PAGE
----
Grocery Carts, Granola Bars, and Gratitude

Yesterday as the littles and I were pushing our overloaded buggy out of the grocery store with two of us carrying additional bags that wouldn’t fit, I saw him.

The young guy.  With two bottles of water and a snazzy brand of high protein granola bars or some such.  He was in the self checkout lane.

For just a second I zoned out.

(partially because it took great effort on ALL of our parts to get our cart moving with purpose in the right direction and we had made the mistake of stopping to readjust our load)

I wondered if he’d ever find himself one day apologizing to the cashier every. single. time. he approached the checkout conveyor belt with his full cart.  I wondered if he’d feel guilty putting someone through ringing up ALL THE THINGS he had taken so long to painstakingly find, only to get up there, remember three things he’s forgotten, and decide it’s just not worth going back for.  I wondered if he’d watch closely to make sure his littles weren’t reading the trashy headlines on all those magazines on display.  (There’s just some questions you don’t want to answer quite yet. If ever.)

I wondered if exhaustion would ever overtake him to the point that he’d drive straight up to the drive thru window at the place on the other side of the grocery store parking lot, with a van full of FOOD, to order supper because the trip through the store with the littles was more than enough work for one day.  And it all still had to be unloaded at home.  And put away.

I wondered if he’d ever map out how to place all those bags of food in his vehicle, so the freezer stuff could be put away quickly but the other things not so much, as in maybe a couple of bags stay on the floor in the kitchen for a day or two, just because.

I watched him ringing up his few items, and I wondered if he’d ever use a self checkout again, later in his life, except for maybe when he is picking up items for his wife who asked him to pick up some personal things on the way home.  Or when his children beg him to let them “do it,” causing the supervising cashier to have to come over and clear things out or fix the system a total of four times during the transaction.

I thought about where he might be headed, and I wondered how long those bars would last him.  I knew the average on my cart–this not even being a full-fledged stock up trip–and I’d be back before him I was pretty sure.

For just a moment, I wanted to walk out the door with what he had and let him push this stubborn cart across those bumpy things right outside the door taking care not to fling anything off the top or bottom of the buggy.  I wanted to leave without my arms full of food, keys, wallet, receipt, and just go.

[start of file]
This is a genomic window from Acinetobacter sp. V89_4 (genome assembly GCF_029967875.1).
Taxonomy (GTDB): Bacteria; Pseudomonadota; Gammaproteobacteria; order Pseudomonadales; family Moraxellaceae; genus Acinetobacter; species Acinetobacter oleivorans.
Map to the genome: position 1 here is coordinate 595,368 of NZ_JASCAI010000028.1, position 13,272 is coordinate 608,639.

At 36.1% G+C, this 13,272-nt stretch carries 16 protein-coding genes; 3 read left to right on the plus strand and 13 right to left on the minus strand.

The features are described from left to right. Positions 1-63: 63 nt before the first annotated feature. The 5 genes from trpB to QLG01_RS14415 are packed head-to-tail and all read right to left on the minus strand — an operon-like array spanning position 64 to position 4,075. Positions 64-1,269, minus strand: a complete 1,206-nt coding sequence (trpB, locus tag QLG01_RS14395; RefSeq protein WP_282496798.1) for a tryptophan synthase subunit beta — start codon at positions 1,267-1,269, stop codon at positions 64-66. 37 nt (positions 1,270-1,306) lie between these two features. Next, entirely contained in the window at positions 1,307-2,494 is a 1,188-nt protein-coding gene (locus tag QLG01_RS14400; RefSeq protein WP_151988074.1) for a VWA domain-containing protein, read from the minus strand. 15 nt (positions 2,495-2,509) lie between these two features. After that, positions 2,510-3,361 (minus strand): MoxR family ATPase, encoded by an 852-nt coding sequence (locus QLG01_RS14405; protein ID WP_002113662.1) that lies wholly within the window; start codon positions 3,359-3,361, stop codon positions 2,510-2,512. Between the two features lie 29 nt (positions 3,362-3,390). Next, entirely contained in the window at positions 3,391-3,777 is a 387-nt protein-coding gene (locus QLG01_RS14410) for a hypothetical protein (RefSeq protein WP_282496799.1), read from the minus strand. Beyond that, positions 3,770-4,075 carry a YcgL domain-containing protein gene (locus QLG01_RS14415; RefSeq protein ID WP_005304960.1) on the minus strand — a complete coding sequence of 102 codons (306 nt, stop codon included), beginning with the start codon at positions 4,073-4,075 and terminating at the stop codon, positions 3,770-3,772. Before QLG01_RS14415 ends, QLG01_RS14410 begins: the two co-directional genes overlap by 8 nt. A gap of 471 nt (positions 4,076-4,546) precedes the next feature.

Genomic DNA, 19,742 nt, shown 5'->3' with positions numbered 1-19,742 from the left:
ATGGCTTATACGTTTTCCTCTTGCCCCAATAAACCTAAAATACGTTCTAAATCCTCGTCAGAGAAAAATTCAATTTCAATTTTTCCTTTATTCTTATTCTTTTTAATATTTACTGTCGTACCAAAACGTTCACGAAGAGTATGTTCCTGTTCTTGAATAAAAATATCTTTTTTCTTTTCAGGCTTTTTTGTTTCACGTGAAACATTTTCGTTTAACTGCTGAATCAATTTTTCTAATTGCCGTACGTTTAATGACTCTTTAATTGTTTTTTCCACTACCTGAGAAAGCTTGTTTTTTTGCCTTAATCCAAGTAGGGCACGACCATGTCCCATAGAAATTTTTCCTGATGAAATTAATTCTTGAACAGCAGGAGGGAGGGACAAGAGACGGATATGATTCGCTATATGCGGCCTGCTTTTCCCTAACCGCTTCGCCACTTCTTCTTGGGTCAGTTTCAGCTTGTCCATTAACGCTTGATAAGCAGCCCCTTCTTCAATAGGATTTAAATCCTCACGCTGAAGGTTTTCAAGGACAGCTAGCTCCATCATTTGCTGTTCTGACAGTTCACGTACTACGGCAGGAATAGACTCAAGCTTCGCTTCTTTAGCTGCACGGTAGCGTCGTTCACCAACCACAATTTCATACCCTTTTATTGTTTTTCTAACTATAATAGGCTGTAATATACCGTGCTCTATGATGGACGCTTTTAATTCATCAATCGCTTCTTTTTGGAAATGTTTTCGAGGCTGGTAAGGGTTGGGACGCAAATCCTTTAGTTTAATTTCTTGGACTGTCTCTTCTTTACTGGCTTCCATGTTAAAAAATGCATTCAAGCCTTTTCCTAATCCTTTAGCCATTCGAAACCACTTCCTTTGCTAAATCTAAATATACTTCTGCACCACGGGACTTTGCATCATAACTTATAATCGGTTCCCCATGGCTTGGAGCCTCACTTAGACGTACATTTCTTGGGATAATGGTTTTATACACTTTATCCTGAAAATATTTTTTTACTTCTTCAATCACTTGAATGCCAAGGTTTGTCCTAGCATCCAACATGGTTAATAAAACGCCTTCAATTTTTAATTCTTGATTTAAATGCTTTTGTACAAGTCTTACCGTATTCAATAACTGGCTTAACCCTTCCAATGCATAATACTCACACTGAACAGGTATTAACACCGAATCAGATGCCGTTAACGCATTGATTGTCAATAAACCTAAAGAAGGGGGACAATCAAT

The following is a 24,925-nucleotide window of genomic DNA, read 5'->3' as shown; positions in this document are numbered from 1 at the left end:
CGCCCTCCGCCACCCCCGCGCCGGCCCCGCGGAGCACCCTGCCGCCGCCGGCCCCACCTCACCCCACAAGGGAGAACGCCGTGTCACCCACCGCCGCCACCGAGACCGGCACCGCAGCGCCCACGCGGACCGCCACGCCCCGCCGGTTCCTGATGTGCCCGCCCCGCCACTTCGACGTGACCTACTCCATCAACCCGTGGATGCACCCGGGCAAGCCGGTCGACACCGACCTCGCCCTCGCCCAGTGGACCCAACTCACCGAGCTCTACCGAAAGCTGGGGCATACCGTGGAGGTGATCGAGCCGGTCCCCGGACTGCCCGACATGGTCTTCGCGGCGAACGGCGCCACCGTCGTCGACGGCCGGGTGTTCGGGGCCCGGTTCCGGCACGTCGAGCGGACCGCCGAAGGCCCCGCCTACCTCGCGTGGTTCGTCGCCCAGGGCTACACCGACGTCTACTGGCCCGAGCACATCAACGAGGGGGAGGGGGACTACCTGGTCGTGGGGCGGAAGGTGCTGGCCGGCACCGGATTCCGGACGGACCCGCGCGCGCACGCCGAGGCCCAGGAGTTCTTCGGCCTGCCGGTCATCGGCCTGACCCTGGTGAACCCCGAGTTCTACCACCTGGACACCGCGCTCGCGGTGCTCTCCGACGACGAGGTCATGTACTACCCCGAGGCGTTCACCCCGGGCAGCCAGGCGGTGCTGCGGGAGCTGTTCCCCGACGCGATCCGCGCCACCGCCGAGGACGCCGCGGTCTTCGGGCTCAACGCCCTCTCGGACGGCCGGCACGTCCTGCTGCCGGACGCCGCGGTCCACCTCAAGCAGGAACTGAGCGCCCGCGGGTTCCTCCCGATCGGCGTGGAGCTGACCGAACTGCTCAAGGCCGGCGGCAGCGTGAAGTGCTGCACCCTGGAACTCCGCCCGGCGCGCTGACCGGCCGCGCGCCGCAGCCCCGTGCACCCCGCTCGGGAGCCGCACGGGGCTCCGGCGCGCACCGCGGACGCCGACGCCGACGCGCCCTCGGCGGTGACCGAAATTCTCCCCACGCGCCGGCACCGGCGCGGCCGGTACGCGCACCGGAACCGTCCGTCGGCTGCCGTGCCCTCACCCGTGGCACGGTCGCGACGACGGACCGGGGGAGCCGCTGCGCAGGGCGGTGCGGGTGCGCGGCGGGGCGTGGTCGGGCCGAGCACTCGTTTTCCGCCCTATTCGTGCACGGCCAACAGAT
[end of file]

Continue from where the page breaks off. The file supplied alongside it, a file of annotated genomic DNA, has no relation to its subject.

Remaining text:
Granola bars and all.

And then I realized that if my hands were empty, my heart would be too.  As my littles helped me unload the buggy, first clearing the floor of the vehicle of all their STUFF THAT THEY ABSOLUTELY MUST HAVE ANYTIME WE LEAVE THE HOUSE to make room, and then stacking bread here, chips there, frozen stuff at the front so it could be unloaded first…..I looked at them and all the food and assorted things it takes to take good care of them, and I was humbled and near about knocked to my knees with gratitude.  I am sure that young fella has a good life.  I hope he was headed somewhere to do something good that would bring him joy.  But my life?  I’m lucky.  I have children who put up with my wackiness as much as I put up with theirs.  We’re able to afford providing food and shelter for them, and we enjoy little extras too.  We tend to get along well with each other, except when someone touches someone or goes in their room WITHOUT permission.  (Also spying on each other when playing with friends is frowned upon.)  But other than that, we’re a pretty decent bunch, and I’m quite fond of all, individually and collectively.

Some of my favorite sounds are when my oldest walks through the door, home from college, and Miss Sophie’s tail starts wagging and our Princess’ and Cooter’s tales start wagging and all the laughter and games and music and impromptu dancing ensue.

I wouldn’t miss that for all the quick self-checkouts and snazzy granola bars in the world.

This is my season for full buggies that are hard to push, hour long grocery store trips, and bags of groceries on the kitchen floor.

And for now, that’s a beautiful thing.

Love to all.

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By Unknown photographer [Public domain], via Wikimedia Commons

THE BIG GAME

Today I went to the grocery store with Cooter, taking only one thing into account.

We needed food.

The three things I didn’t take into account were:

1–It’s Saturday.

2–It’s the day before SUPER BOWL SUNDAY. (that was me yelling with the special effect echo right there, in case you missed it)

3–They were grilling some good smelling ribs outside the grocery store to sell.

So, to say it was crowded would be an understatement.

So I won’t say it.

 

But I will share what Cooter said as we were leaving.  “Mama, this is what you call ‘rush hour.'”